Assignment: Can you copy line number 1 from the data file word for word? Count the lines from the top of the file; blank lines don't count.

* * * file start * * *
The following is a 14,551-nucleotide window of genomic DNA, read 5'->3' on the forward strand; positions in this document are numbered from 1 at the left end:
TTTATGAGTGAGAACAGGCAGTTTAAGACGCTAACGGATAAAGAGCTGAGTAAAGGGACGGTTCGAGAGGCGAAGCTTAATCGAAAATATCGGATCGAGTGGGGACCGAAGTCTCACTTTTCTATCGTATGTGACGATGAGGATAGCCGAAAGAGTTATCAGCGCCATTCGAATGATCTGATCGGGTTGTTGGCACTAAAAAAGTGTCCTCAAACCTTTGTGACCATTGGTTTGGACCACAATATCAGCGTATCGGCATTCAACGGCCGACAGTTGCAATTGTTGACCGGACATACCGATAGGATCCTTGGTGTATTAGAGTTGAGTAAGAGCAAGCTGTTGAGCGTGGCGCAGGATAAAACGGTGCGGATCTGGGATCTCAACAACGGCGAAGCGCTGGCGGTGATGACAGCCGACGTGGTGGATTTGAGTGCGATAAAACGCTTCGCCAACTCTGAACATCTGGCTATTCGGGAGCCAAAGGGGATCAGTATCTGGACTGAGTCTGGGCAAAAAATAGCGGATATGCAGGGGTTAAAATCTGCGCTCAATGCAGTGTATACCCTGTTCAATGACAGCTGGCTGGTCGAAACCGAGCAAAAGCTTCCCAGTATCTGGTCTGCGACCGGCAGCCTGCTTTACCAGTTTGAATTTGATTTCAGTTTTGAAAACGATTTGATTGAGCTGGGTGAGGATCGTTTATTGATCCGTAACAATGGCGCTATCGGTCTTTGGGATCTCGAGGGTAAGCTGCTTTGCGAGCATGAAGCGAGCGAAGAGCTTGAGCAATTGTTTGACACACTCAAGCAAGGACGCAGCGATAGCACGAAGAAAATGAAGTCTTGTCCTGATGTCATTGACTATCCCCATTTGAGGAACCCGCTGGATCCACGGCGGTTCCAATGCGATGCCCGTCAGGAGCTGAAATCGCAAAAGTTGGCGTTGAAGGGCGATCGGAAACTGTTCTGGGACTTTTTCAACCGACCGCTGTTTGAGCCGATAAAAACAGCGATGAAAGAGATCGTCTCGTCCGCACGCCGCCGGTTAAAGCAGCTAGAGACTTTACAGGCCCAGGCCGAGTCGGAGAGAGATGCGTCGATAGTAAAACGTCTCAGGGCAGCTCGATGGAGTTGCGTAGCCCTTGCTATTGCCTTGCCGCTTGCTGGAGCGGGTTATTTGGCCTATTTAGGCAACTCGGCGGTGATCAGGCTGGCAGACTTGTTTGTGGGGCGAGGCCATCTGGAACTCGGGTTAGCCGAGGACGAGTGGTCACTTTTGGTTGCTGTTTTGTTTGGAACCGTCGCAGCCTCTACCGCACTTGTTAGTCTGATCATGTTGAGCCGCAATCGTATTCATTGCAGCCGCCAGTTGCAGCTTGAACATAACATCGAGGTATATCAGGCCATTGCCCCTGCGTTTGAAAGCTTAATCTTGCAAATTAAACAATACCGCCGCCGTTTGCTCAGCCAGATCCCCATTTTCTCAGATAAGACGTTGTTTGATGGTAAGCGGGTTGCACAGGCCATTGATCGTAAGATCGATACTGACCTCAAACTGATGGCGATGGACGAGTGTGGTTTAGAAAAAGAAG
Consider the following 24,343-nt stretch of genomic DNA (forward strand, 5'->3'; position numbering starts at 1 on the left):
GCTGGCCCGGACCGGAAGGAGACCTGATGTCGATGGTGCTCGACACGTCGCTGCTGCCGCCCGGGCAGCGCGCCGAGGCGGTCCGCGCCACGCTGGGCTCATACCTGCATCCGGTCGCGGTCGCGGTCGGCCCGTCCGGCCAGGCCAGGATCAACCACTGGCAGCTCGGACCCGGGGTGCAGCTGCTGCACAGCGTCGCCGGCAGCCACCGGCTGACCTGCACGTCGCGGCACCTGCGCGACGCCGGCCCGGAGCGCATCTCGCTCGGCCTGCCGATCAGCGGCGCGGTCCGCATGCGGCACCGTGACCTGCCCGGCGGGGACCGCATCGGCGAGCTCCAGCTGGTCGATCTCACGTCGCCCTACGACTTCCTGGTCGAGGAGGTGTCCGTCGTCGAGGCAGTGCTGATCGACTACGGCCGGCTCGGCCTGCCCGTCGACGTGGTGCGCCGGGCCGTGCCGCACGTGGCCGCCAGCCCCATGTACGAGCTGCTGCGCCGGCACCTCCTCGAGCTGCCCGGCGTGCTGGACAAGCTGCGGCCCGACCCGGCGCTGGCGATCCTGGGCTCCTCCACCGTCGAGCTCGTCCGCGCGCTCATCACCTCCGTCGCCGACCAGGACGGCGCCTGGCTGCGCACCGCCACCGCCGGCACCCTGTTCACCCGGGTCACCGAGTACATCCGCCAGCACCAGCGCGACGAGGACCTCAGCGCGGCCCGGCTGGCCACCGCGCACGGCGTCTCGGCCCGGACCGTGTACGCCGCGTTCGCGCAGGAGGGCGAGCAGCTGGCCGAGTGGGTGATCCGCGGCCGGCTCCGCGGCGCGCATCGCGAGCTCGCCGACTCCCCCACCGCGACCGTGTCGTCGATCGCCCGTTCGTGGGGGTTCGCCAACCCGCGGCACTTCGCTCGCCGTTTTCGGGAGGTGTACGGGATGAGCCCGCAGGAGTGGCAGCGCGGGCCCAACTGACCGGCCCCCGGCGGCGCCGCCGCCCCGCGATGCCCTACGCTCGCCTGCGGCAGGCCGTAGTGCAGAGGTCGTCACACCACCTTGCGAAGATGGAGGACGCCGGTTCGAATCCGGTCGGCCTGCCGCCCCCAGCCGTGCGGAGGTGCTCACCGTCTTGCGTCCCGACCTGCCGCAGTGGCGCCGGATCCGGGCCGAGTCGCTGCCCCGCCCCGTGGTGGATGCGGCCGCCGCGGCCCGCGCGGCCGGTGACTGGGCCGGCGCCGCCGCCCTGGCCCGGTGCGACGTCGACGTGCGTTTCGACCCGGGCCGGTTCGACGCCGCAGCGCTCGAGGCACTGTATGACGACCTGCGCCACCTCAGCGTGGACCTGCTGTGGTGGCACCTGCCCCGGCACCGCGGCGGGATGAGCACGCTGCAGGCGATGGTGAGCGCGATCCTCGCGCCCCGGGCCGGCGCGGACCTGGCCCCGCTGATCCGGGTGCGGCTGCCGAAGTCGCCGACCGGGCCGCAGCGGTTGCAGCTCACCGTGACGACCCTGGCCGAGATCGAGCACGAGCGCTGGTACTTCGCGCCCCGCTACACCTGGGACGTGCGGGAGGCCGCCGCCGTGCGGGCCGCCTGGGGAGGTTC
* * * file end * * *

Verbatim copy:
The following is a 14,551-nucleotide window of genomic DNA, read 5'->3' on the forward strand; positions in this document are numbered from 1 at the left end: